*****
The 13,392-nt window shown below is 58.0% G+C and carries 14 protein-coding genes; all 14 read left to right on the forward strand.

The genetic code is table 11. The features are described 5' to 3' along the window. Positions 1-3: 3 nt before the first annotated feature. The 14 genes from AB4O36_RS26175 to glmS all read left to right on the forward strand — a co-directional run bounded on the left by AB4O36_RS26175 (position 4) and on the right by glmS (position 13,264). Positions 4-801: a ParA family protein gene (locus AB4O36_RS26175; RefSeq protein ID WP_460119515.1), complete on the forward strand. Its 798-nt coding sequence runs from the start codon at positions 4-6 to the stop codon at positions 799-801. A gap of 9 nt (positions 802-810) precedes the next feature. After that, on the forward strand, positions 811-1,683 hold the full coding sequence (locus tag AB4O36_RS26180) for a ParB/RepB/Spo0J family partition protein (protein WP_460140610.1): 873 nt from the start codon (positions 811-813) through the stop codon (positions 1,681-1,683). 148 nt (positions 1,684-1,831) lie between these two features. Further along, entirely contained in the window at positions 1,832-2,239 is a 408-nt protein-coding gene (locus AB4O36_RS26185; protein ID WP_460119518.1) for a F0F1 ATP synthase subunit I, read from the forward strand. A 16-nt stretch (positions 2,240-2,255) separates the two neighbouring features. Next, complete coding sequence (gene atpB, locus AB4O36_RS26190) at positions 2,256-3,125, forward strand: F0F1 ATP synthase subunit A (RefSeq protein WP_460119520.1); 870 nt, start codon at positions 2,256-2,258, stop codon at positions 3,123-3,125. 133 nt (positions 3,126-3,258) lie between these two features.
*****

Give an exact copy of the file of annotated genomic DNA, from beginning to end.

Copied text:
The 13,392-nt window shown below is 58.0% G+C and carries 14 protein-coding genes; all 14 read left to right on the forward strand.

The genetic code is table 11. The features are described 5' to 3' along the window. Positions 1-3: 3 nt before the first annotated feature. The 14 genes from AB4O36_RS26175 to glmS all read left to right on the forward strand — a co-directional run bounded on the left by AB4O36_RS26175 (position 4) and on the right by glmS (position 13,264). Positions 4-801: a ParA family protein gene (locus AB4O36_RS26175; RefSeq protein ID WP_460119515.1), complete on the forward strand. Its 798-nt coding sequence runs from the start codon at positions 4-6 to the stop codon at positions 799-801. A gap of 9 nt (positions 802-810) precedes the next feature. After that, on the forward strand, positions 811-1,683 hold the full coding sequence (locus tag AB4O36_RS26180) for a ParB/RepB/Spo0J family partition protein (protein WP_460140610.1): 873 nt from the start codon (positions 811-813) through the stop codon (positions 1,681-1,683). 148 nt (positions 1,684-1,831) lie between these two features. Further along, entirely contained in the window at positions 1,832-2,239 is a 408-nt protein-coding gene (locus AB4O36_RS26185; protein ID WP_460119518.1) for a F0F1 ATP synthase subunit I, read from the forward strand. A 16-nt stretch (positions 2,240-2,255) separates the two neighbouring features. Next, complete coding sequence (gene atpB, locus AB4O36_RS26190) at positions 2,256-3,125, forward strand: F0F1 ATP synthase subunit A (RefSeq protein WP_460119520.1); 870 nt, start codon at positions 2,256-2,258, stop codon at positions 3,123-3,125. 133 nt (positions 3,126-3,258) lie between these two features.